Sunday, April 21, 2013

Amsterdam Smart City

Amsterdam Smart City
            Amsterdam is a European leader in being ‘green’.  The city is ranked fifth overall on the European Green City Index, with a score of 83.03 out of 100.  It has been listed as a ‘Smart City’, and was named the 2013 World Smart Capital, but there is still room for improvement.  Amsterdam ranks low on reduced carbon dioxide (CO2) emissions, so the city has set a goal of reducing CO2 emissions by 60% by 2025 based on their 1990 levels.
            Amsterdam Smart City (ASC) began in mid-2009 with the city’s residents, businesses, research facilities and local authorities focusing on five specific areas: Working, Living, Mobility, Public Facilities and Open Data.  Their hope is to create programs and projects that can be implemented at a community level and later expanded to serve larger national or European scale.  Amsterdam is a city built below sea level, so a rising sea gives the Amsterdammers cause for concern. 
            In the area of mobility, ASC has three key projects within downtown Amsterdam.  The first project is Ship to Grid at the Port of Amsterdam.  Phase one installed almost 200 shore power stations that allow Rivercruisers and inland cargo vessels to connect to the city’s green energy instead of powering the moored vessel with the on-board diesel generator. The goal was to increase energy efficiency, encourage the use of Green energy, and reduce CO2 emissions.  Future extensions of this project could potentially allow large ocean-going cruise ships to also connect to the city grid.
            Moet je Watt (MJW) is a smart electrical battery charging system for electric cars which will prevent overcharging the car’s battery. The MJW works in combination with the smart meter, another ASC project that monitors household and office electricity usage.  With the increase in electric cars, the hope is to find a solution on how to charge multiple cars at a single office location that works for the consumer and for the electrical grid managers.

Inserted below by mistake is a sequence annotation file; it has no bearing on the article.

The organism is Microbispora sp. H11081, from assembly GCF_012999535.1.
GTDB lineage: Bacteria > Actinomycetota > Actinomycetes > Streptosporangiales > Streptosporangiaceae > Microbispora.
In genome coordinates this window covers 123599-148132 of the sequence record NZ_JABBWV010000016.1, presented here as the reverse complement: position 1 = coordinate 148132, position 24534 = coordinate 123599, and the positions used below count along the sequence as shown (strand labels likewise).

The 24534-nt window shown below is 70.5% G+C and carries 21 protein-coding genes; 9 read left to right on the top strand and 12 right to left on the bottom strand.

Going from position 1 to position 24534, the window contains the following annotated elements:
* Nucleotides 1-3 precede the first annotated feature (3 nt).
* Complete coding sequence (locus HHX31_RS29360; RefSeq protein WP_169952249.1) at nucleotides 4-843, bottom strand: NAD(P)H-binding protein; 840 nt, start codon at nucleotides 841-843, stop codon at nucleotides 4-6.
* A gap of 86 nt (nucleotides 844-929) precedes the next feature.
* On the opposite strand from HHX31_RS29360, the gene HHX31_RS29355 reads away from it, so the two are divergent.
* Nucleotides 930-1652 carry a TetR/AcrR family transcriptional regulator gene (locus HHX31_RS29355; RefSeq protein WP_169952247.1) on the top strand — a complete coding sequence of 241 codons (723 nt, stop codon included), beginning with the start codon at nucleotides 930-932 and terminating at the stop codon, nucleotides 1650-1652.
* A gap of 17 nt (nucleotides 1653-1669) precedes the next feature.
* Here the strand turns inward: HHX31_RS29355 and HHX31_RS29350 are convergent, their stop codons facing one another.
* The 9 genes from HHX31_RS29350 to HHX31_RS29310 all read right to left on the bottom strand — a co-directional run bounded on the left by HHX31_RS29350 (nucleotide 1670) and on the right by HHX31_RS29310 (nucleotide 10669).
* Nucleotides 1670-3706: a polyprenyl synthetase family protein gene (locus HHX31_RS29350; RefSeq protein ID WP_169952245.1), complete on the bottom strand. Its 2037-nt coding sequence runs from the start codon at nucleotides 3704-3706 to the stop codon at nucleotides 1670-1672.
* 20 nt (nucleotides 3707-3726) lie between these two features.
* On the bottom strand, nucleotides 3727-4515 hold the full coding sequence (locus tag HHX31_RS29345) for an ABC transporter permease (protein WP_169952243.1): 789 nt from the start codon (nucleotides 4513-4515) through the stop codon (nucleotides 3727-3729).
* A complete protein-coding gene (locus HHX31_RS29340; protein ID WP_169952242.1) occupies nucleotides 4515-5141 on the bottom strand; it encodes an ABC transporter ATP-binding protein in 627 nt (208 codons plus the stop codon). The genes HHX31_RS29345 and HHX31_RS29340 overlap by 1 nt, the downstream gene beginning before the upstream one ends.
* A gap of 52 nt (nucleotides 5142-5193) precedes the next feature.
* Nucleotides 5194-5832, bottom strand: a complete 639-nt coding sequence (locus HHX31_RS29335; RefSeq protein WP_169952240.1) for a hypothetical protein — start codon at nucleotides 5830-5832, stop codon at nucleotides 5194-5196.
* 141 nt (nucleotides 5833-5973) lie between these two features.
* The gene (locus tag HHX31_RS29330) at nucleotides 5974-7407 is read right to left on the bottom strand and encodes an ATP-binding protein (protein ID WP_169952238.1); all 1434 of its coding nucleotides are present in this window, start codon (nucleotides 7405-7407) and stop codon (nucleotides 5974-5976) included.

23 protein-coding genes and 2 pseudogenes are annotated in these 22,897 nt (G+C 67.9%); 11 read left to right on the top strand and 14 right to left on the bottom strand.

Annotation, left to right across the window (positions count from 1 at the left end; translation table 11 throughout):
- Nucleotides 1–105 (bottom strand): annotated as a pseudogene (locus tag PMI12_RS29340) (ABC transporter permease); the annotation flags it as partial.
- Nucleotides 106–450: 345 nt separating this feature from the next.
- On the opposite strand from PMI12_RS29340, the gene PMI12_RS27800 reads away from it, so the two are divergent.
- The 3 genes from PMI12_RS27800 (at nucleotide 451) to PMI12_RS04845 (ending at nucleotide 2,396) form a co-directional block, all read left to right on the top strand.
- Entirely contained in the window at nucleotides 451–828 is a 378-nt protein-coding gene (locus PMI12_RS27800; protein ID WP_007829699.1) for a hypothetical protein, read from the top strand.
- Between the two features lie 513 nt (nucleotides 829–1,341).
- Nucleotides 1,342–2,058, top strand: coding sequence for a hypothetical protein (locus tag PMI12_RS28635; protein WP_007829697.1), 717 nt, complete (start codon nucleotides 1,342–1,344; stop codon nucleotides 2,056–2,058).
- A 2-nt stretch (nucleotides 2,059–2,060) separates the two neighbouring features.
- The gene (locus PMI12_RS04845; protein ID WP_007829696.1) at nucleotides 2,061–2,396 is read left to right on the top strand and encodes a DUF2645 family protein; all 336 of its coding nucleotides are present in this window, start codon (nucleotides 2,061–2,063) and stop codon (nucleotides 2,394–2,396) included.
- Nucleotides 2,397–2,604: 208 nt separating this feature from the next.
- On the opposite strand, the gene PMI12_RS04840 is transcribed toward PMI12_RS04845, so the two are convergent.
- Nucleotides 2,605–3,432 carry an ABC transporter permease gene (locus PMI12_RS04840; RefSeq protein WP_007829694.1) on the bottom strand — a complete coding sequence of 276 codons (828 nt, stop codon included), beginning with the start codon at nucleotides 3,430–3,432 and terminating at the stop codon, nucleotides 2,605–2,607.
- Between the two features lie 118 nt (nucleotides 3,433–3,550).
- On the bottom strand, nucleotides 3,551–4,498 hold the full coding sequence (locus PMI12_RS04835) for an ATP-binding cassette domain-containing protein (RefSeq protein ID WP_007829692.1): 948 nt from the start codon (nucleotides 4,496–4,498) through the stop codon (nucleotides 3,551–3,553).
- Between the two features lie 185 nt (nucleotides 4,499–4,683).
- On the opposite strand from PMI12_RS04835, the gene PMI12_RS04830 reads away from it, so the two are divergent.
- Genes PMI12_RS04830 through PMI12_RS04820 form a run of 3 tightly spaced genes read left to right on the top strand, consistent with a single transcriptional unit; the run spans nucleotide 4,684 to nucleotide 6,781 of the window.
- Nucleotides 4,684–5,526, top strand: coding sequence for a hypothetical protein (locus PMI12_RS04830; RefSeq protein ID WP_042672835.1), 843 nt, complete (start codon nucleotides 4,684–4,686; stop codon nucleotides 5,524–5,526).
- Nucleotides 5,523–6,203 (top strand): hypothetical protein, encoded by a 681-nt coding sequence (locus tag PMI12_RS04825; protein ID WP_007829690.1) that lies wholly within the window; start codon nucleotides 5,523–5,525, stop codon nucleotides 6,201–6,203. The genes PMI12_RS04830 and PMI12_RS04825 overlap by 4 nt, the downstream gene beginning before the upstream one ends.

The third mobility project is the WeGo car sharing program.  WeGo is a neighbor to neighbor style car sharing which allows interested people to rent out their car to others while WeGo provides the insurance and technology.  Considering that 62% of the citizens of Amsterdam either walk, bike or use public transport to work, there an over-supply of cars that are generally not in use during the day.  This program makes them available for rent by the hour or by the day.  The idea behind this program is to reduce car ownership, congestion and pollution by stimulating car ownership.  To encourage Amsterdammers to give up their cars, the city has a program that rewards them with a three month public transportation pass and a coupon for €300 at any of the city’s car-sharing groups. 
            Amsterdam is encouraging the use of electric vehicles.  Hopper is a taxi service that uses lime green electric scooters.  These produce about 65% less carbon emissions than a traditional moped scooter and they can weave around traffic to reduce wait times. Car2go has over 300 Smart Cars available for rent and there has also been the introduction of electric boats, with the city hall actively encouraging the use of boats using cleaner energy by granting new permits for hard-to-come-by mooring spaces.
            Amsterdam hopes to have the world’s first ‘bioport’ at the Amsterdam Airport Schiphol.  In 2012, a flight from Amsterdam to Rio de Janeiro was the longest flight that was partially fueled by bio kerosene, a sustainable fuel made from used cooking oil.


Public Radio International:
I Amsterdam Website:
Tell Its Green Website:
Green City Index
World Smart Capital
Amsterdam Smart City

No comments:

Post a Comment

Note: Only a member of this blog may post a comment.